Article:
Ask Mayor Ed Lee about the weather and he will invariably steer the conversation back to one single topic: jobs.
It makes sense that Lee has been focused on employment growth since first becoming mayor in 2011. At the time he assumed his post, in the throes of the economic downturn, The City's unemployment rate was an alarming 9.5 percent. Following the collapse of the housing market, unemployment surged here and across the nation, prompting widespread calls for politicians to do whatever they could to stimulate the economy and get people working again.
In San Francisco, Lee wisely pushed for a tax break in the mid-Market Street corridor — a move initially pitched to keep Twitter in The City. Before long, he was holding Tech Tuesdays, in which he visited different technology companies.
The wisdom of this strategy is now abundantly clear. According to a newly released study by UC Berkeley economics professor Enrico Moretti, each tech job in San Francisco creates five nontech positions. Overall, according to Moretti's study, tech employment supports 65 percent of the service work in The City.
But this influx of well-paid tech workers also has pushed up rents and made San Francisco profoundly less affordable for people working in service jobs — as well as for The City's shrinking middle class. Family flight from The City is well-documented, and now there are signs that the middle class is fleeing as well.
So while the mayor should be lauded for his unwavering focus on luring new high-tech workers to San Francisco, it is increasingly clear that The City needs to do more for its existing citizenry — many of whom are struggling with the ever-increasing cost of living. And while Lee is unquestionably right about the ways the tech boom benefits The City's economy, at times he can sound politically tone deaf when discussing the boom's impact on San Francisco's residents — and former residents.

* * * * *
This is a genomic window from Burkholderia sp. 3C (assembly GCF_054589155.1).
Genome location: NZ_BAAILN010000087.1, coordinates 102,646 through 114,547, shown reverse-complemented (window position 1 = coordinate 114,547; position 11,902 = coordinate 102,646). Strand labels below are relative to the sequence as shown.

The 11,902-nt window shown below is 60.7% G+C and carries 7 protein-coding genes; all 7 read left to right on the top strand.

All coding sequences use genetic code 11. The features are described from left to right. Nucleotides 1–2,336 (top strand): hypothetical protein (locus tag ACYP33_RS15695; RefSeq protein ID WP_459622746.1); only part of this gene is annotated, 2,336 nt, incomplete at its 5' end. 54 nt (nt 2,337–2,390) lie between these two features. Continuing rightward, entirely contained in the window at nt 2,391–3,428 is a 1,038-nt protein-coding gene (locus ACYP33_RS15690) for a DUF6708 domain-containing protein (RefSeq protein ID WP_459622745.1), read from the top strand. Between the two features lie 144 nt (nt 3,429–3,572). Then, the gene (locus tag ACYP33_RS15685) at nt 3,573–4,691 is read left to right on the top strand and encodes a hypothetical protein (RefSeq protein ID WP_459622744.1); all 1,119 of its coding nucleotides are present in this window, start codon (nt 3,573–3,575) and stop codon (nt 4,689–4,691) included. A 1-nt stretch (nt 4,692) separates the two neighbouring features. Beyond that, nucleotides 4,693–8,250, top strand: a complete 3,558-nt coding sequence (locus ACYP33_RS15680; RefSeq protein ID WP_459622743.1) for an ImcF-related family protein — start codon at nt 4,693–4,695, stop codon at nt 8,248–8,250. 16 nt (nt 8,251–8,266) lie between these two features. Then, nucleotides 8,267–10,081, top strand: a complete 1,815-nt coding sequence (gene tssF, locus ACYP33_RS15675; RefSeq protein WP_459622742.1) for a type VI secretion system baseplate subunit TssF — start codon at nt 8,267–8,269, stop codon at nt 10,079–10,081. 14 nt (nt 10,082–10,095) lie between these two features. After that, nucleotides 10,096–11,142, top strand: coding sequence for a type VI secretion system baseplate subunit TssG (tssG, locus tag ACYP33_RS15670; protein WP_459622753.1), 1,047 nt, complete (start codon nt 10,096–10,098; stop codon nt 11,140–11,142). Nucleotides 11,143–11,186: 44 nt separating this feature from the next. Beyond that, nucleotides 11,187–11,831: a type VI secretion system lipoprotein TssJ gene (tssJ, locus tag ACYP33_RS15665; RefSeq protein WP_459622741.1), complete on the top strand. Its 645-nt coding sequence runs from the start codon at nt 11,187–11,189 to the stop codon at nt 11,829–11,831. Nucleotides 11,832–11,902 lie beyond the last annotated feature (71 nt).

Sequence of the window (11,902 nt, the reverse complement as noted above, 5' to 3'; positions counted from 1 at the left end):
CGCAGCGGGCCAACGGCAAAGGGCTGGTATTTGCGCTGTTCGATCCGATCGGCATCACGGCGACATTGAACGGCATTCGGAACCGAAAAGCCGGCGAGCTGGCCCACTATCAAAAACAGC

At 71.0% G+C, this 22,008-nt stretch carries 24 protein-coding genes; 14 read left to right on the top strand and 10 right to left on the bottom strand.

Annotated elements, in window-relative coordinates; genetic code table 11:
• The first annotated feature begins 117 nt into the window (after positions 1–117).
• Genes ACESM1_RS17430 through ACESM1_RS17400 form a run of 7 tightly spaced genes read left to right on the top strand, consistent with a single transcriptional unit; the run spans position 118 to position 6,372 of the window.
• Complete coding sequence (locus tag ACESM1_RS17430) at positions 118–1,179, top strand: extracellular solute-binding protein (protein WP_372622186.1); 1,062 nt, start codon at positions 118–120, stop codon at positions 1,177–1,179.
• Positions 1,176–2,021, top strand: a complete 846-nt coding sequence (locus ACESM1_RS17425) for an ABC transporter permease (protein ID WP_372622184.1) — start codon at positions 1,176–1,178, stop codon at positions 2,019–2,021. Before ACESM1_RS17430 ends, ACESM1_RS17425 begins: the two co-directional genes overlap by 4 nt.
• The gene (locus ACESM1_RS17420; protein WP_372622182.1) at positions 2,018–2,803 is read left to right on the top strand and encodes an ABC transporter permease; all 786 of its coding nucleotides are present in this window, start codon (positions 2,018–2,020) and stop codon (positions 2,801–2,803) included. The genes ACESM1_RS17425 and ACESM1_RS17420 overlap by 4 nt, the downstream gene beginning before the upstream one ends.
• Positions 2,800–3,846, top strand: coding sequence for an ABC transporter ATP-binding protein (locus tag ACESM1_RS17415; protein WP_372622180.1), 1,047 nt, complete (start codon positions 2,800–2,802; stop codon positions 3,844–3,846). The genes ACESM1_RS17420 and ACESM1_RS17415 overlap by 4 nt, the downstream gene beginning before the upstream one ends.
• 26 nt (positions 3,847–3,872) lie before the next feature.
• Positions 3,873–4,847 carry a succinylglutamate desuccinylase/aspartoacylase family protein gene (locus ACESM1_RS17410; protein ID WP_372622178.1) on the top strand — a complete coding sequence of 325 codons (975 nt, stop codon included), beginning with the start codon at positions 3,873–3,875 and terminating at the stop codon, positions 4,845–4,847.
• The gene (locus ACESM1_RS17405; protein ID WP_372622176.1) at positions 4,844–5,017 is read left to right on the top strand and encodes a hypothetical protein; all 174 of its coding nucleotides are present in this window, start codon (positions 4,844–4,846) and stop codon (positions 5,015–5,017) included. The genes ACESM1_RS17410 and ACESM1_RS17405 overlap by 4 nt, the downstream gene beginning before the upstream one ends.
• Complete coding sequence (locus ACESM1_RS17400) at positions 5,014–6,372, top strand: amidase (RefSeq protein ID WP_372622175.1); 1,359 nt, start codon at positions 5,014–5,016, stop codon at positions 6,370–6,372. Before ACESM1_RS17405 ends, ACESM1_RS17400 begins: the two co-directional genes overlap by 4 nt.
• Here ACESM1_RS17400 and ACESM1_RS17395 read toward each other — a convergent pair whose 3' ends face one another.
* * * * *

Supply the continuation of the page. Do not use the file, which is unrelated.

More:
Speaking at a recent tech conference, Lee was grilled about what The City is doing to minimize the boom's disruption to the social fabric of San Francisco. First the mayor highlighted The City's housing trust fund, which sets aside money to build affordable housing — always in short supply in development-phobic San Francisco. Then he touted the regional bicycle-sharing network that just debuted in The City and Silicon Valley.
The trust fund will add much-needed housing to The City, although the units it will eventually fund cannot help the many people being displaced today by skyrocketing rents. Once San Franciscans move elsewhere, they are unlikely to move back to The City years from now when new housing is completed. As for bike-sharing, while we support this program, it is mystifying how anyone could imagine that it will keep struggling residents from leaving The City.
The mayor should be credited for the work he has done to help encourage San Francisco's impressive employment growth. But with The City's unemployment rate down to 5.9 percent, it is time for him to focus on other concerns — such as expediting housing construction to help keep The City vibrant and affordable.